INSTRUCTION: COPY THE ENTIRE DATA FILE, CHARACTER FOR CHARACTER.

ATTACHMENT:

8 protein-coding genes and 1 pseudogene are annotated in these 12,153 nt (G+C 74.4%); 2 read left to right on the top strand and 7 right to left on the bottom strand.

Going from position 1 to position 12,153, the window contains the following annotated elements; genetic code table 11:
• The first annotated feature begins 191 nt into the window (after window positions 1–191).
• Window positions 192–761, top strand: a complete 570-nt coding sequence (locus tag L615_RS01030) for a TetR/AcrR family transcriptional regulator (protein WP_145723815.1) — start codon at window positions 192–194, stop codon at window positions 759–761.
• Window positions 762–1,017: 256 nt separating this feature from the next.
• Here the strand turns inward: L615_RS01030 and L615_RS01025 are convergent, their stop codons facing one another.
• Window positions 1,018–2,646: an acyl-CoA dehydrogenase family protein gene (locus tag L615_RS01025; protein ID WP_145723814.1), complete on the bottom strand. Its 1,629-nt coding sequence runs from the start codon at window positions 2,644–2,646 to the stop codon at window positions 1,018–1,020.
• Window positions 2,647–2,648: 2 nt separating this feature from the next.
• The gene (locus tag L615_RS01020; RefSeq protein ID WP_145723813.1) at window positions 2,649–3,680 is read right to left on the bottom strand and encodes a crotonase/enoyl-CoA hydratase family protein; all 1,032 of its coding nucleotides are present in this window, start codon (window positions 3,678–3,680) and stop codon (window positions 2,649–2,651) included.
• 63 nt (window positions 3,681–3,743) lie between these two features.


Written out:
8 protein-coding genes and 1 pseudogene are annotated in these 12,153 nt (G+C 74.4%); 2 read left to right on the top strand and 7 right to left on the bottom strand.

Going from position 1 to position 12,153, the window contains the following annotated elements; genetic code table 11:
• The first annotated feature begins 191 nt into the window (after window positions 1–191).
• Window positions 192–761, top strand: a complete 570-nt coding sequence (locus tag L615_RS01030) for a TetR/AcrR family transcriptional regulator (protein WP_145723815.1) — start codon at window positions 192–194, stop codon at window positions 759–761.
• Window positions 762–1,017: 256 nt separating this feature from the next.
• Here the strand turns inward: L615_RS01030 and L615_RS01025 are convergent, their stop codons facing one another.
• Window positions 1,018–2,646: an acyl-CoA dehydrogenase family protein gene (locus tag L615_RS01025; protein ID WP_145723814.1), complete on the bottom strand. Its 1,629-nt coding sequence runs from the start codon at window positions 2,644–2,646 to the stop codon at window positions 1,018–1,020.
• Window positions 2,647–2,648: 2 nt separating this feature from the next.
• The gene (locus tag L615_RS01020; RefSeq protein ID WP_145723813.1) at window positions 2,649–3,680 is read right to left on the bottom strand and encodes a crotonase/enoyl-CoA hydratase family protein; all 1,032 of its coding nucleotides are present in this window, start codon (window positions 3,678–3,680) and stop codon (window positions 2,649–2,651) included.
• 63 nt (window positions 3,681–3,743) lie between these two features.